“Actually, UJ has two buildings like this, the Memorial Union and the Barn.”

“The Barn?”

“It used to be an actual barn, and there is a silo attached to it.  Because, you know, Jeromeville started out as a school of agriculture.”

“Yeah.  I’ve heard Jeromeville is pretty big.  That would make sense that there are two Student Centers.”

“It is.  The main part of campus is bigger than here, and there’s also a huge rural part of campus where they do actual agricultural research.”

“That’s interesting.  Like what kind of agricultural research?”

“I’m not sure exactly.”

Renee and I continued walking around campus.  She showed me the building where the department of psychology offices were located, since psych was her major.  She showed me the theater, the student recreation center, and the sports fields on the eastern edge of campus.  “We only have a few sports teams that compete against other schools,” she explained, “and we usually don’t get big-name athletes here.”

“So are you Division II?  Or Division III?  Something like that?” I asked.

“I’m not really sure.  I don’t really follow sports.  But I know they have student teams that play just for fun.”

“Intramurals?”

“Yeah.  Jenn does that for volleyball.”

“Do you and your roommates get along okay?” I asked.  “No conflict or anything?”

“We do.  It took a while to get used to each other, but everything is good now.”

“Did any of you guys know each other before this year?”

“No, we didn’t.  We were just picked randomly.  At first, we weren’t sure if we were going to get along, but it has worked out great.  Actually, didn’t you tell me you had some friends with a weird combination of religions in their apartment?”

I thought for a minute.  “Oh yeah,” I said.  “Danielle is very Catholic, Theresa is Methodist but not very active at church, and Bok and Skeeter are atheists.”

“That reminded me of our apartment.  Nicole went to Catholic school and goes to Mass every week.  Jenn is an atheist and will make a big deal of it if you try to push your beliefs on her, so we learned pretty fast not to talk about religion around her.  And Marisol and I each grew up going to church sometimes, but not every week.”

“It’s good that you found a way not to let that make conflict between you,” I said.

 

After heading back to the Student Center, where Renee and I had lunch at a sandwich shop, we went back to the apartment.  I did not have anything specific planned that I wanted to do.  Renee mentioned that she and Nicole and Jenn had been talking about going miniature golfing, and that there was a coffee shop they really liked, so that was our plan for the rest of the day.  VLSU was located right on the eastern edge of the suburban city of Valle Luna, with a rural area to the east and hills just a few miles beyond that.  We took Nicole’s car into town along a wide suburban boulevard and pulled into a shopping center.  I could see an overpass just beyond the shopping center, where this street intersected Highway 11.  This was the same Highway 11 that passed through my hometown of Plumdale, 150 miles to the south.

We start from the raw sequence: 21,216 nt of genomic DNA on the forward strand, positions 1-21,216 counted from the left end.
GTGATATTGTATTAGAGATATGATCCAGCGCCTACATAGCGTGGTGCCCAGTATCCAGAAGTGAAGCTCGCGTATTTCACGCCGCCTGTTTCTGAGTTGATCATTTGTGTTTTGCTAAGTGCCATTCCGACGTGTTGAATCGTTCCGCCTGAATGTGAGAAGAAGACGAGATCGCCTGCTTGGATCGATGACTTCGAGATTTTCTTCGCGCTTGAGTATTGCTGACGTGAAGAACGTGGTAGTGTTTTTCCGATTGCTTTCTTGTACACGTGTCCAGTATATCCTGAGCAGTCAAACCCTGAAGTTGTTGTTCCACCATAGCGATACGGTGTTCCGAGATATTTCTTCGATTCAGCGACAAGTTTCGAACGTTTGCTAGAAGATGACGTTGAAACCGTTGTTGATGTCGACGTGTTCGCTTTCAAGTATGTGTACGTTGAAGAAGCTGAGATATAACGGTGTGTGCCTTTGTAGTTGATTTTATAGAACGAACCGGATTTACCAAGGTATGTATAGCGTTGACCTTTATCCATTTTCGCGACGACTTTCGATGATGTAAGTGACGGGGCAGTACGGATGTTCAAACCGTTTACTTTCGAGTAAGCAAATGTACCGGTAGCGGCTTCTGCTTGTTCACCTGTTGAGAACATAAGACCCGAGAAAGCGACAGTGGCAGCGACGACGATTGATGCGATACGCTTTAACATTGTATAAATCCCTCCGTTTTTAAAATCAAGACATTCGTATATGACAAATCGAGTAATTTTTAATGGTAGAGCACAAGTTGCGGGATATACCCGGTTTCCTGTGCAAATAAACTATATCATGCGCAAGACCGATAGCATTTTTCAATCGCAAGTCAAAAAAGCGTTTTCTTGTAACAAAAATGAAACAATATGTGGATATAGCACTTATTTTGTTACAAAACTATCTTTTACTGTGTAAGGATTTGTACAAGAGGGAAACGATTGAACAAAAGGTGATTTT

Hanging out at coffee shops was all the rage in 1995.  A year ago, a new television situation comedy called Friends had rapidly become popular.  The show featured six single adults living in New York City who often went to a coffee shop.  This quickly brought artsy hippie coffee shop culture into the mainstream.  As Renee, Nicole, Jenn, and I walked into the coffee shop, I looked around.  Some customers sat at tables, and some on couches and comfortable chairs.  Some were in couples and groups, talking, and some sat alone, reading.  Paintings covered the walls.  I wanted to be part of coffee shop culture like everyone else, but I could not for one important reason: I did not like coffee.  I could not stand the taste.

“You don’t like coffee?” Jenn repeated incredulously after I said this out loud.

“I want to like coffee.  I feel like not liking coffee stunts my social life,” I explained.  Jenn laughed.

“Do you want to go somewhere else?” Renee asked.  “We don’t have to hang out here.  I just suggested it because we go here a lot.”

“It’s okay,” I said.

“Are you sure?” Renee asked.

“You could get a mocha,” Jenn suggested.  “Have you ever had a mocha?  It’s like coffee with chocolate in it, so it doesn’t really taste like coffee.”

“I think I’ll do that,” I replied.

After we ordered and got our drinks, we sat at a round table with four chairs.  I took a sip of the mocha.  “Ouch,” I said.  “That’s really hot.”

“You might want to let it cool,” Renee said quietly.

“So you went to high school with Renee?” Nicole asked.

“Yeah,” I replied.

“So then you also know Anthony?”

“Yes.”

“Anthony,” Jenn said, slightly shaking her head.  “Did Renee tell you about last weekend when she spent four hours on the phone with Anthony?  I was waiting for someone to call me!  We only have one phone!”

“It was not four hours!” Renee exclaimed, turning red.  “It was more like three.”

“Still!  Three hours!”

“How are things with Anthony?” I asked.  “How’s he doing?”

“He’s good,” Renee explained.  “We’ve been together long enough that we’ve found how to make long distance work for us.”